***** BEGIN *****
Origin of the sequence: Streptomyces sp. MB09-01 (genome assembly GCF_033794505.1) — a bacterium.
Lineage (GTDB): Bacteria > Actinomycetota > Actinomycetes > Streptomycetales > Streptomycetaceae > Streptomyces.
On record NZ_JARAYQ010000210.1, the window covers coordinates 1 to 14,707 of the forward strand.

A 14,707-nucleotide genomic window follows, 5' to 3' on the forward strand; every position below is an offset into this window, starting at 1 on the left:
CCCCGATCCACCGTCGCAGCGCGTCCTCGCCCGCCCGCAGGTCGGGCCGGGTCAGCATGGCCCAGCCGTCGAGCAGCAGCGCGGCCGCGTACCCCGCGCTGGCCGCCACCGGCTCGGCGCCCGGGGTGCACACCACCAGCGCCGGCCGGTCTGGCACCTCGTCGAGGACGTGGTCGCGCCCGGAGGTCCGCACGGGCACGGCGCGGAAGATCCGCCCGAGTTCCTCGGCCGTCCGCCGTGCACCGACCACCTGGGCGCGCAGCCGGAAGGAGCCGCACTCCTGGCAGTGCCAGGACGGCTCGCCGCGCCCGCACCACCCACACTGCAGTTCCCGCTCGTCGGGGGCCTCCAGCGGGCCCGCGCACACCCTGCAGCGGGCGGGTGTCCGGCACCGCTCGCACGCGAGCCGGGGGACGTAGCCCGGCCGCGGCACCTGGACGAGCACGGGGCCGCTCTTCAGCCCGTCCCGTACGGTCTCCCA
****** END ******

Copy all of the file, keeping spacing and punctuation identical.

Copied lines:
Origin of the sequence: Streptomyces sp. MB09-01 (genome assembly GCF_033794505.1) — a bacterium.
Lineage (GTDB): Bacteria > Actinomycetota > Actinomycetes > Streptomycetales > Streptomycetaceae > Streptomyces.
On record NZ_JARAYQ010000210.1, the window covers coordinates 1 to 14,707 of the forward strand.

A 14,707-nucleotide genomic window follows, 5' to 3' on the forward strand; every position below is an offset into this window, starting at 1 on the left:
CCCCGATCCACCGTCGCAGCGCGTCCTCGCCCGCCCGCAGGTCGGGCCGGGTCAGCATGGCCCAGCCGTCGAGCAGCAGCGCGGCCGCGTACCCCGCGCTGGCCGCCACCGGCTCGGCGCCCGGGGTGCACACCACCAGCGCCGGCCGGTCTGGCACCTCGTCGAGGACGTGGTCGCGCCCGGAGGTCCGCACGGGCACGGCGCGGAAGATCCGCCCGAGTTCCTCGGCCGTCCGCCGTGCACCGACCACCTGGGCGCGCAGCCGGAAGGAGCCGCACTCCTGGCAGTGCCAGGACGGCTCGCCGCGCCCGCACCACCCACACTGCAGTTCCCGCTCGTCGGGGGCCTCCAGCGGGCCCGCGCACACCCTGCAGCGGGCGGGTGTCCGGCACCGCTCGCACGCGAGCCGGGGGACGTAGCCCGGCCGCGGCACCTGGACGAGCACGGGGCCGCTCTTCAGCCCGTCCCGTACGGTCTCCCA